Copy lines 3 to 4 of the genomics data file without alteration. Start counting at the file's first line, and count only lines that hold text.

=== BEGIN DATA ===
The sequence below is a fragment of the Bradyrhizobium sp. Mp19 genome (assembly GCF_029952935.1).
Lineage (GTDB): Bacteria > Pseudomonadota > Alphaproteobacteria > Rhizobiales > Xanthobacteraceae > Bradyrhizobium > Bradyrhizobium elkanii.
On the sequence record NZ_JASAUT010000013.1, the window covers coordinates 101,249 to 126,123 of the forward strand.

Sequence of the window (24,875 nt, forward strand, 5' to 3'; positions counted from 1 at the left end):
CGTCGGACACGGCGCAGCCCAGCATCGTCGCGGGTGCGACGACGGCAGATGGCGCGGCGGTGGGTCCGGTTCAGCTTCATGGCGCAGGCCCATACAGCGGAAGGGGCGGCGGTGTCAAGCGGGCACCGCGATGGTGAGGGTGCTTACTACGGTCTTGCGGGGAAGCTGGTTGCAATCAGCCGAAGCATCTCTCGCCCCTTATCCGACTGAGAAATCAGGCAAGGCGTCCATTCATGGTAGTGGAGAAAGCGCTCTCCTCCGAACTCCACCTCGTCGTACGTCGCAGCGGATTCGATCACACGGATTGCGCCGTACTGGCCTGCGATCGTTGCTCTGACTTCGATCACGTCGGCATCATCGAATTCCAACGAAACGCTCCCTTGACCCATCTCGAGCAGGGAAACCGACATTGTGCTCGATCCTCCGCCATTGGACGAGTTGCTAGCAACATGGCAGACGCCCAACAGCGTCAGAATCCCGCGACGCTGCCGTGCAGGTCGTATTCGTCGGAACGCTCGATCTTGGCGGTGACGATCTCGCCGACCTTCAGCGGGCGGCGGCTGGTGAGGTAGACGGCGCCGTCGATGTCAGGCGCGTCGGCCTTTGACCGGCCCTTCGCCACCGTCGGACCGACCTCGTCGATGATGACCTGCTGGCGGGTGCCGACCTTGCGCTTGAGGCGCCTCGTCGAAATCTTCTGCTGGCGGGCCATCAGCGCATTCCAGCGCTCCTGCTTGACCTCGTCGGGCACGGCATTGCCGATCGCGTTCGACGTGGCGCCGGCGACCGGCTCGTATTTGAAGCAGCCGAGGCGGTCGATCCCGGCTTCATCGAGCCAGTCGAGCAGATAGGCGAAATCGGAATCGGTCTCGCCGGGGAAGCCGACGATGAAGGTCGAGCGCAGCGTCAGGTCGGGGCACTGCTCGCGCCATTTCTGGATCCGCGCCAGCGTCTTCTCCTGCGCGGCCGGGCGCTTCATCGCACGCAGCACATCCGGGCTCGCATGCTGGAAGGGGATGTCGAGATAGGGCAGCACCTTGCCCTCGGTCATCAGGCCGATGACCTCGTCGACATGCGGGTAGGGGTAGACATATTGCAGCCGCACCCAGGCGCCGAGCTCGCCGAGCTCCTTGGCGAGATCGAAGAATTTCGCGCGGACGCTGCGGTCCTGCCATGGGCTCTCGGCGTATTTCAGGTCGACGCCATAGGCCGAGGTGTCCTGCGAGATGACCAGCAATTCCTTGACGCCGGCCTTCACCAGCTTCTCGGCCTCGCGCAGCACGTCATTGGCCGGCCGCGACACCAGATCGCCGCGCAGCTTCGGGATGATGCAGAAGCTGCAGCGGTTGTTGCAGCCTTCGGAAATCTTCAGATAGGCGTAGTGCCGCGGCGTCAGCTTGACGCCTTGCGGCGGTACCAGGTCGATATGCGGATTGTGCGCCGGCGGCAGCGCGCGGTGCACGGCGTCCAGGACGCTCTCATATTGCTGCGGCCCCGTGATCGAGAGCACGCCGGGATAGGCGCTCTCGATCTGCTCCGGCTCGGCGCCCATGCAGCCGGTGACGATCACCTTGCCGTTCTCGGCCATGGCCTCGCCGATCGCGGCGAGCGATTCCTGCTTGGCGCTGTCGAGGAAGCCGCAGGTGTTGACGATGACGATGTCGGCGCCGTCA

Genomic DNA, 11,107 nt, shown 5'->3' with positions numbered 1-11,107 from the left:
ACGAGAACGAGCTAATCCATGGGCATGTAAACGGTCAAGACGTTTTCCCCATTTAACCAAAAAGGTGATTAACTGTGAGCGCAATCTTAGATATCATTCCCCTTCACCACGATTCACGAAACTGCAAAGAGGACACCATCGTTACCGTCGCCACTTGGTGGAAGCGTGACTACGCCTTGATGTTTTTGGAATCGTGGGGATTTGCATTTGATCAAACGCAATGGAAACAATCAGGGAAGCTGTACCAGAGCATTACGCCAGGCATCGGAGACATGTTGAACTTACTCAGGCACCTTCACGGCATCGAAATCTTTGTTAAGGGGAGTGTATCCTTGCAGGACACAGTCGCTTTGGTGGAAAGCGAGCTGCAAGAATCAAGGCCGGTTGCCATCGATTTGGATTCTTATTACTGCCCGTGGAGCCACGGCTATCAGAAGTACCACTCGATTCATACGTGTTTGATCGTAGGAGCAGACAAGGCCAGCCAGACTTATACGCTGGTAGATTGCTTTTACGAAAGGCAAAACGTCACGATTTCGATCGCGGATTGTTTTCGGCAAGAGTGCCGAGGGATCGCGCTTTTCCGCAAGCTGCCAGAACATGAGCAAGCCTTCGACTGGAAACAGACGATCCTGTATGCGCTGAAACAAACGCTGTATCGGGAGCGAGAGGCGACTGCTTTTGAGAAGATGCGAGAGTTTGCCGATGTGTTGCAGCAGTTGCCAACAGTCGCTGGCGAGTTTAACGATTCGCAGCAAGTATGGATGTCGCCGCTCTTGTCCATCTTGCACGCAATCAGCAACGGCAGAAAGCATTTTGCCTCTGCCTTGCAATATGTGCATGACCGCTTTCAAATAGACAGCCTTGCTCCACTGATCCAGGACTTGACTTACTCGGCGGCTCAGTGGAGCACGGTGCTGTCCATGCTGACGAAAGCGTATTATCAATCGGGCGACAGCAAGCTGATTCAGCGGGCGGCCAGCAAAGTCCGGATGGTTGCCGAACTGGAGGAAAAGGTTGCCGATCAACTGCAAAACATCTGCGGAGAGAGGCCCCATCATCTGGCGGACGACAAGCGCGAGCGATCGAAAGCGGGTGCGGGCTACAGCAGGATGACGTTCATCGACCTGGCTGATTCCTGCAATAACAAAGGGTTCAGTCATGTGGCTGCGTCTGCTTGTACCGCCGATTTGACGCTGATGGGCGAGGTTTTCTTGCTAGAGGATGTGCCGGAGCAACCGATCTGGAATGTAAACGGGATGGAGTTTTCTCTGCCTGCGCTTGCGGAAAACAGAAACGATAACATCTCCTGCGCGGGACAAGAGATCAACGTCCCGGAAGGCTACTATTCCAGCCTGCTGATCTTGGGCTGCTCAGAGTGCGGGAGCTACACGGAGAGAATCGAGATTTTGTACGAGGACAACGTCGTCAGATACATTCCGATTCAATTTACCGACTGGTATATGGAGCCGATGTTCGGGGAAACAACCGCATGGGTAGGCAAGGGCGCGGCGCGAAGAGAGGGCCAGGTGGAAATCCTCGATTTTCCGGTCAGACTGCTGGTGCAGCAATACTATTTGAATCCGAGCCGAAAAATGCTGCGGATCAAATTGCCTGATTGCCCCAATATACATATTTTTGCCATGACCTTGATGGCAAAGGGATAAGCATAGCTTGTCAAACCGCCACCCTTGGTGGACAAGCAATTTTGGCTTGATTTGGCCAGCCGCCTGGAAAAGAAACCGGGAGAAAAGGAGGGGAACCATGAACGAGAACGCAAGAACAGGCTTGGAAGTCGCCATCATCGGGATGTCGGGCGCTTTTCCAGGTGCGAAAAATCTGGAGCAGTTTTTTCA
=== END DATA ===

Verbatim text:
On the sequence record NZ_JASAUT010000013.1, the window covers coordinates 101,249 to 126,123 of the forward strand.

Sequence of the window (24,875 nt, forward strand, 5' to 3'; positions counted from 1 at the left end):